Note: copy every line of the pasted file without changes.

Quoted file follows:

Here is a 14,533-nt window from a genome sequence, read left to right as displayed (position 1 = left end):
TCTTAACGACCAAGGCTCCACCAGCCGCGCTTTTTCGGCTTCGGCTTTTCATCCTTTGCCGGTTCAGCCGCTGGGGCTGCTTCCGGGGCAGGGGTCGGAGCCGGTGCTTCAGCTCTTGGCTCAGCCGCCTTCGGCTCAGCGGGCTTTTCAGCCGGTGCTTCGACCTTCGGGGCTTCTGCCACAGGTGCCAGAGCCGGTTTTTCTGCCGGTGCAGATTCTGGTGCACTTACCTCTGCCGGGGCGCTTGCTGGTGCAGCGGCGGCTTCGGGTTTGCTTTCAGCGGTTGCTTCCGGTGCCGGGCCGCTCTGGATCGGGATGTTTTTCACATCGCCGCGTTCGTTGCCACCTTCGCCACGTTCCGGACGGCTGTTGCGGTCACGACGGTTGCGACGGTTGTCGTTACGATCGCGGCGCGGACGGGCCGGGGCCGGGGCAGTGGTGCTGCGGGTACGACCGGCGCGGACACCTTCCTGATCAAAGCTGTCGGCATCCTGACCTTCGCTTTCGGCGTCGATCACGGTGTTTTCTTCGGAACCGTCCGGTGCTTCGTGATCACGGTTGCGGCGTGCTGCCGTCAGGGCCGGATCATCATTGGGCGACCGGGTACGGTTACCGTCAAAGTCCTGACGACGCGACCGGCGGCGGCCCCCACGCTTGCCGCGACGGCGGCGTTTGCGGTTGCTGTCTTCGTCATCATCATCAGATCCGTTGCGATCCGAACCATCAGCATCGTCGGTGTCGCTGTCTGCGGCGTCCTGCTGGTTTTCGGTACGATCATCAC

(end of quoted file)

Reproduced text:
Here is a 14,533-nt window from a genome sequence, read left to right as displayed (position 1 = left end):
TCTTAACGACCAAGGCTCCACCAGCCGCGCTTTTTCGGCTTCGGCTTTTCATCCTTTGCCGGTTCAGCCGCTGGGGCTGCTTCCGGGGCAGGGGTCGGAGCCGGTGCTTCAGCTCTTGGCTCAGCCGCCTTCGGCTCAGCGGGCTTTTCAGCCGGTGCTTCGACCTTCGGGGCTTCTGCCACAGGTGCCAGAGCCGGTTTTTCTGCCGGTGCAGATTCTGGTGCACTTACCTCTGCCGGGGCGCTTGCTGGTGCAGCGGCGGCTTCGGGTTTGCTTTCAGCGGTTGCTTCCGGTGCCGGGCCGCTCTGGATCGGGATGTTTTTCACATCGCCGCGTTCGTTGCCACCTTCGCCACGTTCCGGACGGCTGTTGCGGTCACGACGGTTGCGACGGTTGTCGTTACGATCGCGGCGCGGACGGGCCGGGGCCGGGGCAGTGGTGCTGCGGGTACGACCGGCGCGGACACCTTCCTGATCAAAGCTGTCGGCATCCTGACCTTCGCTTTCGGCGTCGATCACGGTGTTTTCTTCGGAACCGTCCGGTGCTTCGTGATCACGGTTGCGGCGTGCTGCCGTCAGGGCCGGATCATCATTGGGCGACCGGGTACGGTTACCGTCAAAGTCCTGACGACGCGACCGGCGGCGGCCCCCACGCTTGCCGCGACGGCGGCGTTTGCGGTTGCTGTCTTCGTCATCATCATCAGATCCGTTGCGATCCGAACCATCAGCATCGTCGGTGTCGCTGTCTGCGGCGTCCTGCTGGTTTTCGGTACGATCATCAC